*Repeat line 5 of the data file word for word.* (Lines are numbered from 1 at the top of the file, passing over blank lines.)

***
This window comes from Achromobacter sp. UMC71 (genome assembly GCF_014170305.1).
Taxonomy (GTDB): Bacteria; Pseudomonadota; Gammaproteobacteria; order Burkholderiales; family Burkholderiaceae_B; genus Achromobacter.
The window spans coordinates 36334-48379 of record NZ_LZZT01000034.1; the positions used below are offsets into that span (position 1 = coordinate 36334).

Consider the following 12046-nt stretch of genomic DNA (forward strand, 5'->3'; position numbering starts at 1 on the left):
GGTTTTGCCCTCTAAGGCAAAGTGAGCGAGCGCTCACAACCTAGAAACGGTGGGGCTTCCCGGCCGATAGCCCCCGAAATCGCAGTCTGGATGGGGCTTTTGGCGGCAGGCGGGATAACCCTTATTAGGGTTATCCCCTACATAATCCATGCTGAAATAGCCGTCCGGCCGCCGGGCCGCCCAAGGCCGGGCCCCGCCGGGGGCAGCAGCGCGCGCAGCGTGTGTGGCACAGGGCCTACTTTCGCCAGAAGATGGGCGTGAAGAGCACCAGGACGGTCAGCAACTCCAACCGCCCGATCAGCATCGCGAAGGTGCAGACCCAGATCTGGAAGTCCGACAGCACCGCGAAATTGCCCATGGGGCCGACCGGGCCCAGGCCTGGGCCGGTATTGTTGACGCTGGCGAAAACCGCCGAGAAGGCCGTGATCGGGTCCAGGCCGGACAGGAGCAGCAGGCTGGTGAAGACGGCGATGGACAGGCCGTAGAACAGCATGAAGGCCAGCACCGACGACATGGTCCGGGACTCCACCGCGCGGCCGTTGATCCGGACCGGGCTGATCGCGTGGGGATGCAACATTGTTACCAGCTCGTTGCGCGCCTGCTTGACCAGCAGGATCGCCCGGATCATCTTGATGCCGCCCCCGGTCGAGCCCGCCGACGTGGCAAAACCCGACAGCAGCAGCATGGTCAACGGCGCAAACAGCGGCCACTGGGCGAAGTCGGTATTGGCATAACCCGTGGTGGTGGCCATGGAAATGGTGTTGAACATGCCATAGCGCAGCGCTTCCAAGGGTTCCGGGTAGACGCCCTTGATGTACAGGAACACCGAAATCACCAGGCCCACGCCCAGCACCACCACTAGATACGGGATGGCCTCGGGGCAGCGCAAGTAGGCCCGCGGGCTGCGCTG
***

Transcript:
GGTTTTGCCCTCTAAGGCAAAGTGAGCGAGCGCTCACAACCTAGAAACGGTGGGGCTTCCCGGCCGATAGCCCCCGAAATCGCAGTCTGGATGGGGCTTTTGGCGGCAGGCGGGATAACCCTTATTAGGGTTATCCCCTACATAATCCATGCTGAAATAGCCGTCCGGCCGCCGGGCCGCCCAAGGCCGGGCCCCGCCGGGGGCAGCAGCGCGCGCAGCGTGTGTGGCACAGGGCCTACTTTCGCCAGAAGATGGGCGTGAAGAGCACCAGGACGGTCAGCAACTCCAACCGCCCGATCAGCATCGCGAAGGTGCAGACCCAGATCTGGAAGTCCGACAGCACCGCGAAATTGCCCATGGGGCCGACCGGGCCCAGGCCTGGGCCGGTATTGTTGACGCTGGCGAAAACCGCCGAGAAGGCCGTGATCGGGTCCAGGCCGGACAGGAGCAGCAGGCTGGTGAAGACGGCGATGGACAGGCCGTAGAACAGCATGAAGGCCAGCACCGACGACATGGTCCGGGACTCCACCGCGCGGCCGTTGATCCGGACCGGGCTGATCGCGTGGGGATGCAACATTGTTACCAGCTCGTTGCGCGCCTGCTTGACCAGCAGGATCGCCCGGATCATCTTGATGCCGCCCCCGGTCGAGCCCGCCGACGTGGCAAAACCCGACAGCAGCAGCATGGTCAACGGCGCAAACAGCGGCCACTGGGCGAAGTCGGTATTGGCATAACCCGTGGTGGTGGCCATGGAAATGGTGTTGAACATGCCATAGCGCAGCGCTTCCAAGGGTTCCGGGTAGACGCCCTTGATGTACAGGAACACCGAAATCACCAGGCCCACGCCCAGCACCACCACTAGATACGGGATGGCCTCGGGGCAGCGCAAGTAGGCCCGCGGGCTGCGCTG